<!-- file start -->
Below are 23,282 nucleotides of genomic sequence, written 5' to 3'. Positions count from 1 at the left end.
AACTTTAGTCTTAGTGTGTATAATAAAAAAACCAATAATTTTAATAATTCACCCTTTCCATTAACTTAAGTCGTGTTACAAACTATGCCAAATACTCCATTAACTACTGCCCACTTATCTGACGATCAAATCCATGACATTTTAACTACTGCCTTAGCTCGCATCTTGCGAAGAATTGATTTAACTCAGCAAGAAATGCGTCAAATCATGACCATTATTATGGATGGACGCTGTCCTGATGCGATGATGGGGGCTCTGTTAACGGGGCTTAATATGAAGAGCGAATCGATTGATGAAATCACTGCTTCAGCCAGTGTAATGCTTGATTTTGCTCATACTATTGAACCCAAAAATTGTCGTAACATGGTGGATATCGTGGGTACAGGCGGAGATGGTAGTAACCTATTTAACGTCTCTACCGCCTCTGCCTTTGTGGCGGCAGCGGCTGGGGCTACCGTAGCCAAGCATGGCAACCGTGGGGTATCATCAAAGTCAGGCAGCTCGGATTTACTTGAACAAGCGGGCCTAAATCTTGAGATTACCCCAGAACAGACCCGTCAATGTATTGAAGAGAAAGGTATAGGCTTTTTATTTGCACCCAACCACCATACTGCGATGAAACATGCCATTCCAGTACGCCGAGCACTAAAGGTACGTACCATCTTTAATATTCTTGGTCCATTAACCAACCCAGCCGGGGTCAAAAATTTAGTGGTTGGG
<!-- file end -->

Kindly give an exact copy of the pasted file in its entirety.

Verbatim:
Below are 23,282 nucleotides of genomic sequence, written 5' to 3'. Positions count from 1 at the left end.
AACTTTAGTCTTAGTGTGTATAATAAAAAAACCAATAATTTTAATAATTCACCCTTTCCATTAACTTAAGTCGTGTTACAAACTATGCCAAATACTCCATTAACTACTGCCCACTTATCTGACGATCAAATCCATGACATTTTAACTACTGCCTTAGCTCGCATCTTGCGAAGAATTGATTTAACTCAGCAAGAAATGCGTCAAATCATGACCATTATTATGGATGGACGCTGTCCTGATGCGATGATGGGGGCTCTGTTAACGGGGCTTAATATGAAGAGCGAATCGATTGATGAAATCACTGCTTCAGCCAGTGTAATGCTTGATTTTGCTCATACTATTGAACCCAAAAATTGTCGTAACATGGTGGATATCGTGGGTACAGGCGGAGATGGTAGTAACCTATTTAACGTCTCTACCGCCTCTGCCTTTGTGGCGGCAGCGGCTGGGGCTACCGTAGCCAAGCATGGCAACCGTGGGGTATCATCAAAGTCAGGCAGCTCGGATTTACTTGAACAAGCGGGCCTAAATCTTGAGATTACCCCAGAACAGACCCGTCAATGTATTGAAGAGAAAGGTATAGGCTTTTTATTTGCACCCAACCACCATACTGCGATGAAACATGCCATTCCAGTACGCCGAGCACTAAAGGTACGTACCATCTTTAATATTCTTGGTCCATTAACCAACCCAGCCGGGGTCAAAAATTTAGTGGTTGGG